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South Dakota’s monumental majesty

Courtesy South Dakota Dept. of Tourism

South Dakota provides a rich palette for Mother Nature’s distinctive and varied handiwork, from the ponderosa pine-covered Black Hills in the west to the fascinating formations carved by wind and rain from the prairie in the Badlands and the triple waterfalls of the Big Sioux River in the east that give Sioux Falls, the state’s largest city, its name.

South Dakota has also been the stage for a rich tapestry of historic characters, among them American Indian heroes, Old West legends and 20th-century visionaries.

Interstate 90, which traverses the bottom third of the state, ties these scenic and historic elements together for visiting bank groups.

A good starting point is Rapid City; from there, it’s an easy drive to many historic and natural wonders.

“We are fortunate to be located right in the center of all these great attractions,” said Michelle Thomson, tourism director for the Rapid City Convention and Visitors Bureau.

Before setting out to explore nearby iconic attractions such as Mount Rushmore, the Crazy Horse Memorial and Deadwood, groups can enjoy some of the attractions, shopping and dining in Rapid City, whose downtown is undergoing a major revitalization.

The new year-round landscaped Main Street Square, which opens in October, will be a central festival and event center with fountains, waterfalls, an amphitheater, a farmers market in the summer and an ice-skating rink in the winter.

“It is a great addition to downtown,” said Thomson. “It has started a huge development in downtown, with four restaurants and new stores.”

The square is across the street from the Prairie Edge Trading Company and Galleries, which is housed in a restored historic 19th-century building.

The store is packed with high-quality American Indian arts and crafts, most by local Northern Plains Indian artists and craftspeople.

Opening this month in Rapid City is the new Outdoor Campus. “It will provide education on outdoor experiences for both kids and adults,” said Thomson. “It is right in Rapid City, with a beautiful setting, trails, ponds and exhibits about the area.”

Groups can get a good historic overview of the region at the high-tech Journey Museum, which traces the history of the Black Hills from its geological formation through all the phases of human settlement.

Visitors can talk with volunteer geologists and paleontologists working on fossils, open drawers to feel the texture of buffalo fur, learn the story of pioneers at illuminated story walls and sit in front of a real buffalo-hide tepee as the holographic image of Lakota Nellie Two Bulls tells Indian stories.

“The Journey Museum has become a great place for group tours,” said Thomson. “Not only is it a Black Hills culture center, it gives the entire story before you go out and see it.”

Nature and man come together at the Mount Rushmore Gold and Diamond Factory Tour in Rapid City, where the region’s mineral wealth is transformed into beautiful pieces of jewelry by talented craftspeople.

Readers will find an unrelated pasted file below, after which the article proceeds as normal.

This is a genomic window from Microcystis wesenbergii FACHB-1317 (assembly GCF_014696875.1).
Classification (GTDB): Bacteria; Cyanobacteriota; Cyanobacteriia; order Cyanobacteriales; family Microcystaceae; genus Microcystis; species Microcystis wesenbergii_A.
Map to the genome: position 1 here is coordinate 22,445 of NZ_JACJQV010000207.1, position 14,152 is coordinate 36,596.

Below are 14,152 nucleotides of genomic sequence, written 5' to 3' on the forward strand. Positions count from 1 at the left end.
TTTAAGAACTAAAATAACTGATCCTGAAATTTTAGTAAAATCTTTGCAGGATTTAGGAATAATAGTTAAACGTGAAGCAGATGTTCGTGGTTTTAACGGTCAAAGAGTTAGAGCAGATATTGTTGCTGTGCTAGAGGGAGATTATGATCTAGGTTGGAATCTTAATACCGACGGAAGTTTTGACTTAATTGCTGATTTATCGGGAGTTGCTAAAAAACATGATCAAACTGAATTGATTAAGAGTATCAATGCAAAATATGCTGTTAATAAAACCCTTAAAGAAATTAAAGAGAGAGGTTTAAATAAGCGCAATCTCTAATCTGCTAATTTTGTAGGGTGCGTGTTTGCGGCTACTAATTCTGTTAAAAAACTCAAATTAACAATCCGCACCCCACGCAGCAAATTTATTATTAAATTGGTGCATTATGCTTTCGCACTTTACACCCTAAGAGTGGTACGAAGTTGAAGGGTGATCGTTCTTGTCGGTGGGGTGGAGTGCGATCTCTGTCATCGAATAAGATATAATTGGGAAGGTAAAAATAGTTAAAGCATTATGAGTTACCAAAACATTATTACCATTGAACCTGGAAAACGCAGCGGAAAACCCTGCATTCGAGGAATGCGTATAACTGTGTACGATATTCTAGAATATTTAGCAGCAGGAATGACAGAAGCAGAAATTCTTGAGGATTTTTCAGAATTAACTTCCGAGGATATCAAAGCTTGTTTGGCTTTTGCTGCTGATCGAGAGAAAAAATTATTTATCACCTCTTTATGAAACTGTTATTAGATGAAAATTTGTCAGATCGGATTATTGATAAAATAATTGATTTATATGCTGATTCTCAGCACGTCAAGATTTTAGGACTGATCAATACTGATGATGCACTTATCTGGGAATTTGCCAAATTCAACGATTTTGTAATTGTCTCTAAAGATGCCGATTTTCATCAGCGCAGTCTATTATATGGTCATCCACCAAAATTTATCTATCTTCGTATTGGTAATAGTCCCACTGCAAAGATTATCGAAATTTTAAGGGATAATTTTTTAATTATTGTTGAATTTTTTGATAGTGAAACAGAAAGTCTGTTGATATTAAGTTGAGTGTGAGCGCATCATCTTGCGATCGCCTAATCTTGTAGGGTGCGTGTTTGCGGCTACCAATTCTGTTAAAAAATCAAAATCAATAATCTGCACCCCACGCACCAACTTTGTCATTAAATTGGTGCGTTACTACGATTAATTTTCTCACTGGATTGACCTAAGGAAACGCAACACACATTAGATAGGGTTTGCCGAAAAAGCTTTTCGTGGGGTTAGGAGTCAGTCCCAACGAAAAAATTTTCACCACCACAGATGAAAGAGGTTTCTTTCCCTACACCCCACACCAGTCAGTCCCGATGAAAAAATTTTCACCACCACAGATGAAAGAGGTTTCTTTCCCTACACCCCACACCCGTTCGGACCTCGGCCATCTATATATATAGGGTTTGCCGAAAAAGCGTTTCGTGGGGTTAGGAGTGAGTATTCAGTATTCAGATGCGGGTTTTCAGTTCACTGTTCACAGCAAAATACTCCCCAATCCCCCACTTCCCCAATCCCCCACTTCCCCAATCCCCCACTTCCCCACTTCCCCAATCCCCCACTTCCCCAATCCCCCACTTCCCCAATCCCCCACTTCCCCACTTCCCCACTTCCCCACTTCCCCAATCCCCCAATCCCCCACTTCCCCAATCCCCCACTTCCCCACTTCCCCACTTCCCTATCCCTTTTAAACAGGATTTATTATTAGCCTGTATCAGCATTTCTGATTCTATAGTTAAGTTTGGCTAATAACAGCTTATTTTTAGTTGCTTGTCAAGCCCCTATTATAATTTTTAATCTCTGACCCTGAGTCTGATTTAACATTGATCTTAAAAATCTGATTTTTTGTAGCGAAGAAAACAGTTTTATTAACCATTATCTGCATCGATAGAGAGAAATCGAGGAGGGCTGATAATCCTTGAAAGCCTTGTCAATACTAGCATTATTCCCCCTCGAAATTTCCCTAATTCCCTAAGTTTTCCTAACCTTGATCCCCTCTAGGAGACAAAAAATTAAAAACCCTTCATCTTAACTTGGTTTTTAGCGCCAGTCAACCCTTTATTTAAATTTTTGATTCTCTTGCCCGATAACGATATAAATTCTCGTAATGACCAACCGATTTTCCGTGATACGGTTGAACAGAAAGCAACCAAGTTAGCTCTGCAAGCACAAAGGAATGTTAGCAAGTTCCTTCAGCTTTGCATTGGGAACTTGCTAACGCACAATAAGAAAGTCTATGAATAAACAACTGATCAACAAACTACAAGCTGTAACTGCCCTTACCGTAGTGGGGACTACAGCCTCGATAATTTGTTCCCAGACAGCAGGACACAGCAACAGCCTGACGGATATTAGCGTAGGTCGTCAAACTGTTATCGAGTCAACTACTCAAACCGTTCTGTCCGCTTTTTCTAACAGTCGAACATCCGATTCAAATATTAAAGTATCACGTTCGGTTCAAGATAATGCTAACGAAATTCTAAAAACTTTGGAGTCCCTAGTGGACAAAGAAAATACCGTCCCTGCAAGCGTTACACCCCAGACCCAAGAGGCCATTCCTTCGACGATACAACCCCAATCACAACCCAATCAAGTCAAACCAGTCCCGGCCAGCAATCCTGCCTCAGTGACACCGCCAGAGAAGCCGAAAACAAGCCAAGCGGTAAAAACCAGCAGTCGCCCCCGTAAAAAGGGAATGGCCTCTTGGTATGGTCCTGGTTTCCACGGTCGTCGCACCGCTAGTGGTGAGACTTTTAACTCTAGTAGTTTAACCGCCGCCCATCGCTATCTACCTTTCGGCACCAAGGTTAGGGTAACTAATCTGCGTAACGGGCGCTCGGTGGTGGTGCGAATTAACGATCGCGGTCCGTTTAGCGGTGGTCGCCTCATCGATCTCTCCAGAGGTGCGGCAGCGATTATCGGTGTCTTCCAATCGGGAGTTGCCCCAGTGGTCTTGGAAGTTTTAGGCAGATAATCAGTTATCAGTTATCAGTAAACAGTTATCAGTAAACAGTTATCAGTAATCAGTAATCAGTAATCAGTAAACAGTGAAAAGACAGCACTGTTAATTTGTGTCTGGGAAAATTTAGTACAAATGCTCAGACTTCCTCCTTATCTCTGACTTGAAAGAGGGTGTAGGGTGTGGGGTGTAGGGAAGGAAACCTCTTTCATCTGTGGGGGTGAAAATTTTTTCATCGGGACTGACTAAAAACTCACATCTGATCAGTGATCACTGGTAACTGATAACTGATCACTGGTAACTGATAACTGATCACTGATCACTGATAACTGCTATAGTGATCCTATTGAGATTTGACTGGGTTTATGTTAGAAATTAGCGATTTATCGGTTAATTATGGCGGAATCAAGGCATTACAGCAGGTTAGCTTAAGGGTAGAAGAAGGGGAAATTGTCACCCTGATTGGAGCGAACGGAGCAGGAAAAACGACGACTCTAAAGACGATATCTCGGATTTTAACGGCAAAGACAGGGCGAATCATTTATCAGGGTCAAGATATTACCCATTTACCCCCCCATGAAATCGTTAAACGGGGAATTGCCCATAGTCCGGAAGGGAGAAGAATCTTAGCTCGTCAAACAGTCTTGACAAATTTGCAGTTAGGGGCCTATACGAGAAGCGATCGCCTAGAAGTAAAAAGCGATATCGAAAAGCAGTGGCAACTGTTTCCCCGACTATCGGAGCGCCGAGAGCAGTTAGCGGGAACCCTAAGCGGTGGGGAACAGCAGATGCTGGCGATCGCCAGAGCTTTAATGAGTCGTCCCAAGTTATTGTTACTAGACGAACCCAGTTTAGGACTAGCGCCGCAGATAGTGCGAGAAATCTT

On the tour, groups see gold, which has been melted by medium-frequency sound waves, poured into molds formed by burning away wax in what is known as the lost-wax casting method.

The most fascinating part of the tour is watching the artisans carve intricate designs into the grape leaves and grape clusters on the jewelry, one of the requirements for jewelry’s designation as Black Hills gold. The other requirements are that it is made in the Black Hills and is tricolor, usually green, red, gold or silver.

“This is the alchemy of what we do,” said a guide. “We turn wax into gold. It is quite a process.”

Man and mineral came together in a more violent and less artistic fashion when gold was discovered in the Black Hills in the mid-1870s. Deadwood’s colorful history stems from its early days as a rough and often lawless center for the many miners who flocked to the area in hopes of striking it rich.

Some hoped to make their fortune with cards instead of mining tools, and the murder of Wild Bill Hickok as he played poker in the No. 10 Saloon cemented Deadwood’s wild and wooly reputation.

Ironically, it is gambling that has led to a rebirth of Deadwood over the past two decades since voters approved limited-stakes gaming. Dozens of gambling establishments are located in restored historic buildings, a tax revenue has helped revitalize the downtown with new sewer lines, underground utilities, new brick sidewalks and period streetlights.

One of the newest casinos is the Deadwood Mountain Grand Hotel, Event Center and Casino, which opened this summer and is housed in a refurbished 1906 Homestake Mining Co. plant.

Deadwood, which is on the National Register of Historic Places in its entirety, has more than gambling, with interesting history museums such as the Adams Museum and Historic Adams House, panning for gold in an 1878 mine, tours of Chinese tunnels beneath the city and re-creations of the trial of Jack McCall, the man who shot Hickok.